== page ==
Sunday, 23 July 2017

Victoriana 2

Tachybaptus, Going Postal

Chapter 2

As Victoriana passed back through the garden gate, a terrified scream rent the air. 
She rushed up the steps and entered the house to hear another squeal of horror which seemed to emanate from the nursery, towards which room her father and mother were hurrying, followed by one or two of the braver domestics armed with brooms and dusters and whatever else they had to hand. Her father was carrying a ancient umbrella with a carved eagle’s head, with which he thrust open the door whence the screams were crescendoing. What a sight met their eyes – Nanny Prewitt was wobbling dangerously as she stood on a chair clutching her skirts around her.

Postcard from Way-Els


Saturday, 22 July 2017

Operation Ironclad 1942 - The Almost Forgotten Art of Fighting and Beating the French

Blown Periphery, Going Postal

The Madagascar Campaign of WW2 was a combined operation fought by the forces of the British Empire, to  capture and occupy the island of Madagascar in 1942.  It took place in a seemingly remote backwater  and the operation has been overshadowed by events in the Middle East and the Western Desert.   Madagascar was a French Colony and even in wartime there are political considerations.  While the  Free-French forces were aligned to Britain, the Vichy Forces of Marshal P├ętain were not.  The Vichy  Government was pro-Axis and the British feared that Madagascar would be handed over to the Japanese.   This would constitute an unacceptable threat to British and Allied supply routes in the Indian Ocean,  specifically the route round the Cape and through the Mozambique Channel.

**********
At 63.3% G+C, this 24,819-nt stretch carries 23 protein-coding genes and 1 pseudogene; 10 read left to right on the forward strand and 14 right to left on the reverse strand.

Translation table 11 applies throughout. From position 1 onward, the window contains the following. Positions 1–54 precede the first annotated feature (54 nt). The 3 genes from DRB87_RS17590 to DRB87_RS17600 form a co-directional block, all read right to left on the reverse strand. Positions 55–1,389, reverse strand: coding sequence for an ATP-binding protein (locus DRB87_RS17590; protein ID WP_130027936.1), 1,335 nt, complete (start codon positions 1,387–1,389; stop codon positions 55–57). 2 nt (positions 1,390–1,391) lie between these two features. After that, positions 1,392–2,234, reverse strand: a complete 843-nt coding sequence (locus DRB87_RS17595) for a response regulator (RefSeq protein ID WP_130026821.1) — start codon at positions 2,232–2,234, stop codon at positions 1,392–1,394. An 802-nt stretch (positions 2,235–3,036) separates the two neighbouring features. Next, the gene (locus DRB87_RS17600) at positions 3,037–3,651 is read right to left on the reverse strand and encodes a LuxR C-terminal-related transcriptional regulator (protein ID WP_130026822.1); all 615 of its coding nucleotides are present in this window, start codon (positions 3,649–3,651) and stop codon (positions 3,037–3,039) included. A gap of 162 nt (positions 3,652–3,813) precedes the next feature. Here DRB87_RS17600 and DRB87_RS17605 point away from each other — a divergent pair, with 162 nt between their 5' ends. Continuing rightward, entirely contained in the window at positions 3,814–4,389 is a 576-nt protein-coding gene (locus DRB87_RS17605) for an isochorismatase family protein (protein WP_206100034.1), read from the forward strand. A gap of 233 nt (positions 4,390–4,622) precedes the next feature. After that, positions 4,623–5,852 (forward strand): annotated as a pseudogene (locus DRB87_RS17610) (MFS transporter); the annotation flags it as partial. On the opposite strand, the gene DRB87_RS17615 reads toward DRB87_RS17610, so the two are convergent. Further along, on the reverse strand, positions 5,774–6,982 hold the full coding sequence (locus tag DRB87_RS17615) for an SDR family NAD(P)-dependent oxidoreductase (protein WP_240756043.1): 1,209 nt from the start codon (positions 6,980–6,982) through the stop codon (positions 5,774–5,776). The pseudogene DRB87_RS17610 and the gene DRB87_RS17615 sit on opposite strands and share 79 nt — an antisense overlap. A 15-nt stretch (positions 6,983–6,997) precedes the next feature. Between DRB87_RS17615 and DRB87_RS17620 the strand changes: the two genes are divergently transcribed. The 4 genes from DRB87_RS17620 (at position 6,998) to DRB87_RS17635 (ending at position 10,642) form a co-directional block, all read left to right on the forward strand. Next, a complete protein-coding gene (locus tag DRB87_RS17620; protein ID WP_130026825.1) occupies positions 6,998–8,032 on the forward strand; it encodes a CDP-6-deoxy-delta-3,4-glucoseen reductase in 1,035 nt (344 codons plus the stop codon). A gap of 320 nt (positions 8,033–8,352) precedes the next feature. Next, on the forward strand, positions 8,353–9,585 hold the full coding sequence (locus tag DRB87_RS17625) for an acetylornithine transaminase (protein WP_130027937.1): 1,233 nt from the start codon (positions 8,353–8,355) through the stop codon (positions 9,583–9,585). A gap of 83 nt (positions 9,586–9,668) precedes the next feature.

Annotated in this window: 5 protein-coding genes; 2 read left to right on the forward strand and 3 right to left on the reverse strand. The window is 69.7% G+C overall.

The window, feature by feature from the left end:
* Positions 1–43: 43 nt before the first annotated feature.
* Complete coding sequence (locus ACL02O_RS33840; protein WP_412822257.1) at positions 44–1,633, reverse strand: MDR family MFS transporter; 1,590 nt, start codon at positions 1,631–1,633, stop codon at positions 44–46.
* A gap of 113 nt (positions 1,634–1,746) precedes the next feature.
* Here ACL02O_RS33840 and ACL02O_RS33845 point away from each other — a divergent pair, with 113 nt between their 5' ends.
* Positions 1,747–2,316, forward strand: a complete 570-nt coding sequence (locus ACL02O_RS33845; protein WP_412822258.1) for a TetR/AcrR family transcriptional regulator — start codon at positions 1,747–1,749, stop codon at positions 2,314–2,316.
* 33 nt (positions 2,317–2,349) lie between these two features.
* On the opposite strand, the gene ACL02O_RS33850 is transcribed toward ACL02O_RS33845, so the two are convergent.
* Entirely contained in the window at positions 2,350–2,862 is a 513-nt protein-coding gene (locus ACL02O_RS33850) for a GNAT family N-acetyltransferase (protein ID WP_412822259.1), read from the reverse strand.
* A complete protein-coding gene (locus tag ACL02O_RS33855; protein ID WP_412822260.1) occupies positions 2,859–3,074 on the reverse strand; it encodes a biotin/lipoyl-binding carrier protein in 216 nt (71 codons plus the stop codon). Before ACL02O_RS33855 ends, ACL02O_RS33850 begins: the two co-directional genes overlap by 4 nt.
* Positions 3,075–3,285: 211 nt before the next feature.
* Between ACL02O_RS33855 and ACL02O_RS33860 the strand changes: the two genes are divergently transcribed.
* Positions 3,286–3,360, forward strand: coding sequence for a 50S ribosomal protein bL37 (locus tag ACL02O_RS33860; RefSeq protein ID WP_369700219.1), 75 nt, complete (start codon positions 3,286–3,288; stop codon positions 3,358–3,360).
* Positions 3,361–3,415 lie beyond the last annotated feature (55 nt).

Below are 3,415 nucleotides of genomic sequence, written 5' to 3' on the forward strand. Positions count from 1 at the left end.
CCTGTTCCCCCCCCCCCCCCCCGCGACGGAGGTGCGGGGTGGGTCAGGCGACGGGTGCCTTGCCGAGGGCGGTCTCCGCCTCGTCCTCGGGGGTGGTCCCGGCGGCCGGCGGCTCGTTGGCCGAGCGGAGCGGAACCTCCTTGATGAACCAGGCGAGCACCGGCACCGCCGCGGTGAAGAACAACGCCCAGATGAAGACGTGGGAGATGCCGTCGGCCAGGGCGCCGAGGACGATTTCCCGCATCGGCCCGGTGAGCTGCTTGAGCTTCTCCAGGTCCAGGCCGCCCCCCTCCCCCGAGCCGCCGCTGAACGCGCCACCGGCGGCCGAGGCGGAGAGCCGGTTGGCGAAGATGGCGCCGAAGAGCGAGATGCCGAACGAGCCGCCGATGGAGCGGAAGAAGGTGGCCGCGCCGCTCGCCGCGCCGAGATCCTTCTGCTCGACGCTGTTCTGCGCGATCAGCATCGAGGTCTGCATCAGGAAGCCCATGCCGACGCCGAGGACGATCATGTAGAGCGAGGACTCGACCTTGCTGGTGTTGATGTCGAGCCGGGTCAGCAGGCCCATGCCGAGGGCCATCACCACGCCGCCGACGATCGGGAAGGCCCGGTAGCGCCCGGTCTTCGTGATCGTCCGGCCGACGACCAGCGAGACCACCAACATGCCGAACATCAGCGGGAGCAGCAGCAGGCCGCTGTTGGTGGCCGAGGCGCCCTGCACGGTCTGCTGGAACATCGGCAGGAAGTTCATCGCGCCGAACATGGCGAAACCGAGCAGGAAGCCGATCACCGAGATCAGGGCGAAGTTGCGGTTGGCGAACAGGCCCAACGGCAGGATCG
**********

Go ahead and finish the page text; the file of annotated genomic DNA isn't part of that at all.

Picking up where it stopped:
British agents on Madagascar reported on 17th February 1942, that three Japanese warships were in the  harbour at Diego Suarez.  The British Government made a request to South Africa for a photographic  reconnaissance flight over the harbour.  Two SAAF Glen Maryland bombers fitted with cameras and long  range fuel tanks, were dispatched to Lindi on the East African coast.  The aircraft flew 700 miles  across the Indian Ocean, photographed the harbour and returned safely to Lindi. More recce flights were requested, which revealed a further six merchant ships, a cruiser and two  submarines.  These flights involved a flight of eight hours, often in atrocious weather conditions and  the SAAF crews should be commended.

Postcard from Cornwall

Thorty Two, Going Postal

Friday, 21 July 2017

Turin Brakes - Painkiller

A Demographic, Disenfranchised - Part One

Coloniescross, Going Postal

The Referendum and the Immediate Aftermath

I know this isn't news, and probably isn't even worth a comment TBF, but, we're getting lied to, about  child poverty, recession, prices, Grenfell, inflation, the ABBC, suicide rates, mental illness, the EU,  Russia, Labour voting patterns, Tory briefings, Donald Trump, faggotry, "climate change", emissions, the  NHS, Foreign Aid, Charities, immigration, housing, homelessness, the far right, the rabid nasty left,  terrorism, Islam and may many more things on top.

The above is a recent post that I made on this esteemed blog. The point I wanted to make, which a few of  those that didn’t read it picked up on, was the dilemma that I face, as a “normal” sort of person, when  it comes to deciding who to vote for in any upcoming election. For several years now I have taken some  comfort in the fact that, along with quite a large number of other people, I have been able to “protest  vote” by putting my X next to the UKIP candidate where such a choice has been available. I even  harboured the faint belief (for a short period of time) that my protest vote could become something more  and might even be instrumental in UKIP getting a couple of MP’s  into parliament and from there creating  a small “revolution” as it were.